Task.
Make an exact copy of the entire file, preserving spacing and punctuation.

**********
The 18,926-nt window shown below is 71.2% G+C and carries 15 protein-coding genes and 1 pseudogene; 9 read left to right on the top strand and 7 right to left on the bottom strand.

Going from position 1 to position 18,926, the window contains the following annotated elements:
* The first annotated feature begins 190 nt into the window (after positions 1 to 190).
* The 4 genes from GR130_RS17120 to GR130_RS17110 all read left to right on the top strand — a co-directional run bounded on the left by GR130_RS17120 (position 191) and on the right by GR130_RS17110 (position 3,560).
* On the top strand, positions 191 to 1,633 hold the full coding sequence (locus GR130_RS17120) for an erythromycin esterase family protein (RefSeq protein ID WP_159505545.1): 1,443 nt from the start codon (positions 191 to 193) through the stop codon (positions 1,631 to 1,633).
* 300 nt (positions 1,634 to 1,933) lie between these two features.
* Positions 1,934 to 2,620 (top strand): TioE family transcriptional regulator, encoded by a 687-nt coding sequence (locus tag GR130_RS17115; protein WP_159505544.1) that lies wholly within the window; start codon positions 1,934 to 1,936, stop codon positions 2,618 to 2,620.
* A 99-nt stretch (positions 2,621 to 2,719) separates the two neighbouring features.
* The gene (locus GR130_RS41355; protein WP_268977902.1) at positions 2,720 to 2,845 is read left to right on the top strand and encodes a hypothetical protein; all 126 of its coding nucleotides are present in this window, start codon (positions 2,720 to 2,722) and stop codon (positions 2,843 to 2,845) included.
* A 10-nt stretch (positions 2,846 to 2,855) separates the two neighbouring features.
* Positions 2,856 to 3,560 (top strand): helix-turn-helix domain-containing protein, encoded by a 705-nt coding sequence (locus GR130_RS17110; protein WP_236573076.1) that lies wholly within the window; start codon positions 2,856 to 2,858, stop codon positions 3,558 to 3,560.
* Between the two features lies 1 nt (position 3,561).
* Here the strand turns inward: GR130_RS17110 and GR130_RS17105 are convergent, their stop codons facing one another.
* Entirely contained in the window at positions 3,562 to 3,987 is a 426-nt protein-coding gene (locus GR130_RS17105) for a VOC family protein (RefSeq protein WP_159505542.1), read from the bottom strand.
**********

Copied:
The 18,926-nt window shown below is 71.2% G+C and carries 15 protein-coding genes and 1 pseudogene; 9 read left to right on the top strand and 7 right to left on the bottom strand.

Going from position 1 to position 18,926, the window contains the following annotated elements:
* The first annotated feature begins 190 nt into the window (after positions 1 to 190).
* The 4 genes from GR130_RS17120 to GR130_RS17110 all read left to right on the top strand — a co-directional run bounded on the left by GR130_RS17120 (position 191) and on the right by GR130_RS17110 (position 3,560).
* On the top strand, positions 191 to 1,633 hold the full coding sequence (locus GR130_RS17120) for an erythromycin esterase family protein (RefSeq protein ID WP_159505545.1): 1,443 nt from the start codon (positions 191 to 193) through the stop codon (positions 1,631 to 1,633).
* 300 nt (positions 1,634 to 1,933) lie between these two features.
* Positions 1,934 to 2,620 (top strand): TioE family transcriptional regulator, encoded by a 687-nt coding sequence (locus tag GR130_RS17115; protein WP_159505544.1) that lies wholly within the window; start codon positions 1,934 to 1,936, stop codon positions 2,618 to 2,620.
* A 99-nt stretch (positions 2,621 to 2,719) separates the two neighbouring features.
* The gene (locus GR130_RS41355; protein WP_268977902.1) at positions 2,720 to 2,845 is read left to right on the top strand and encodes a hypothetical protein; all 126 of its coding nucleotides are present in this window, start codon (positions 2,720 to 2,722) and stop codon (positions 2,843 to 2,845) included.
* A 10-nt stretch (positions 2,846 to 2,855) separates the two neighbouring features.
* Positions 2,856 to 3,560 (top strand): helix-turn-helix domain-containing protein, encoded by a 705-nt coding sequence (locus GR130_RS17110; protein WP_236573076.1) that lies wholly within the window; start codon positions 2,856 to 2,858, stop codon positions 3,558 to 3,560.
* Between the two features lies 1 nt (position 3,561).
* Here the strand turns inward: GR130_RS17110 and GR130_RS17105 are convergent, their stop codons facing one another.
* Entirely contained in the window at positions 3,562 to 3,987 is a 426-nt protein-coding gene (locus GR130_RS17105) for a VOC family protein (RefSeq protein WP_159505542.1), read from the bottom strand.